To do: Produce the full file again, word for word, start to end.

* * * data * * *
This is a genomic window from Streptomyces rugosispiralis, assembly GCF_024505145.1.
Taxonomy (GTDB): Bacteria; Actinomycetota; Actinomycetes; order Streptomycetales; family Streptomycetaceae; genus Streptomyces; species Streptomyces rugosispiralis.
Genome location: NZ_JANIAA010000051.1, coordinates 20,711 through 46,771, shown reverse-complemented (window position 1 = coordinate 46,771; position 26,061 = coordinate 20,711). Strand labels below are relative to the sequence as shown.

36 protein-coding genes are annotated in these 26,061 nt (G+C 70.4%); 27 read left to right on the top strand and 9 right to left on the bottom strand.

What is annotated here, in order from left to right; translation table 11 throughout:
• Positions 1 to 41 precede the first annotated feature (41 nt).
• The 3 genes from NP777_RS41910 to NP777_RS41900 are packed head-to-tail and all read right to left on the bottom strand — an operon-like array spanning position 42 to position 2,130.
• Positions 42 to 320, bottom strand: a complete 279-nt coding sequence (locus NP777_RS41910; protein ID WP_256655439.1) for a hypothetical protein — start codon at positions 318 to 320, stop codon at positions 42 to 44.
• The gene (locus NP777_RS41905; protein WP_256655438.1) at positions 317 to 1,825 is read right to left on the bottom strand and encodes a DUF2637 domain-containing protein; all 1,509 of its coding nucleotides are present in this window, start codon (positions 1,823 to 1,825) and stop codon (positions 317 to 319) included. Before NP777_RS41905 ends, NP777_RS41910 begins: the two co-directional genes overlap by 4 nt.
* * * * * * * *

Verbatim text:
This is a genomic window from Streptomyces rugosispiralis, assembly GCF_024505145.1.
Taxonomy (GTDB): Bacteria; Actinomycetota; Actinomycetes; order Streptomycetales; family Streptomycetaceae; genus Streptomyces; species Streptomyces rugosispiralis.
Genome location: NZ_JANIAA010000051.1, coordinates 20,711 through 46,771, shown reverse-complemented (window position 1 = coordinate 46,771; position 26,061 = coordinate 20,711). Strand labels below are relative to the sequence as shown.

36 protein-coding genes are annotated in these 26,061 nt (G+C 70.4%); 27 read left to right on the top strand and 9 right to left on the bottom strand.

What is annotated here, in order from left to right; translation table 11 throughout:
• Positions 1 to 41 precede the first annotated feature (41 nt).
• The 3 genes from NP777_RS41910 to NP777_RS41900 are packed head-to-tail and all read right to left on the bottom strand — an operon-like array spanning position 42 to position 2,130.
• Positions 42 to 320, bottom strand: a complete 279-nt coding sequence (locus NP777_RS41910; protein ID WP_256655439.1) for a hypothetical protein — start codon at positions 318 to 320, stop codon at positions 42 to 44.
• The gene (locus NP777_RS41905; protein WP_256655438.1) at positions 317 to 1,825 is read right to left on the bottom strand and encodes a DUF2637 domain-containing protein; all 1,509 of its coding nucleotides are present in this window, start codon (positions 1,823 to 1,825) and stop codon (positions 317 to 319) included. Before NP777_RS41905 ends, NP777_RS41910 begins: the two co-directional genes overlap by 4 nt.